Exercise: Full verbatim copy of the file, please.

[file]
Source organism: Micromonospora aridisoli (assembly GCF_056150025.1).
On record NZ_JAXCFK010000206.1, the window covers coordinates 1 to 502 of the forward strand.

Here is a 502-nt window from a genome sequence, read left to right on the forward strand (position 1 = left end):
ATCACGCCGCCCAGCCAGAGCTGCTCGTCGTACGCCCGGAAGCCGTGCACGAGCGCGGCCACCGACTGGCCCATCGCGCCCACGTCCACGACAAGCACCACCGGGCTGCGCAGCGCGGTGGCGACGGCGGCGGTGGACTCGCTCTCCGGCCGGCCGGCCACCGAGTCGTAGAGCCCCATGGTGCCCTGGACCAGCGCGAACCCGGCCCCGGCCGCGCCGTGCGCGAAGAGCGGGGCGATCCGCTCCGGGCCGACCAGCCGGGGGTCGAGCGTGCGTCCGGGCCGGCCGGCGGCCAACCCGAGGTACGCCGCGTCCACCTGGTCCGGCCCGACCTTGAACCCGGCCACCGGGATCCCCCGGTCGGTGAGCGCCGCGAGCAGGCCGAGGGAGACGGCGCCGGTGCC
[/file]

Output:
Source organism: Micromonospora aridisoli (assembly GCF_056150025.1).
On record NZ_JAXCFK010000206.1, the window covers coordinates 1 to 502 of the forward strand.

Here is a 502-nt window from a genome sequence, read left to right on the forward strand (position 1 = left end):
ATCACGCCGCCCAGCCAGAGCTGCTCGTCGTACGCCCGGAAGCCGTGCACGAGCGCGGCCACCGACTGGCCCATCGCGCCCACGTCCACGACAAGCACCACCGGGCTGCGCAGCGCGGTGGCGACGGCGGCGGTGGACTCGCTCTCCGGCCGGCCGGCCACCGAGTCGTAGAGCCCCATGGTGCCCTGGACCAGCGCGAACCCGGCCCCGGCCGCGCCGTGCGCGAAGAGCGGGGCGATCCGCTCCGGGCCGACCAGCCGGGGGTCGAGCGTGCGTCCGGGCCGGCCGGCGGCCAACCCGAGGTACGCCGCGTCCACCTGGTCCGGCCCGACCTTGAACCCGGCCACCGGGATCCCCCGGTCGGTGAGCGCCGCGAGCAGGCCGAGGGAGACGGCGCCGGTGCC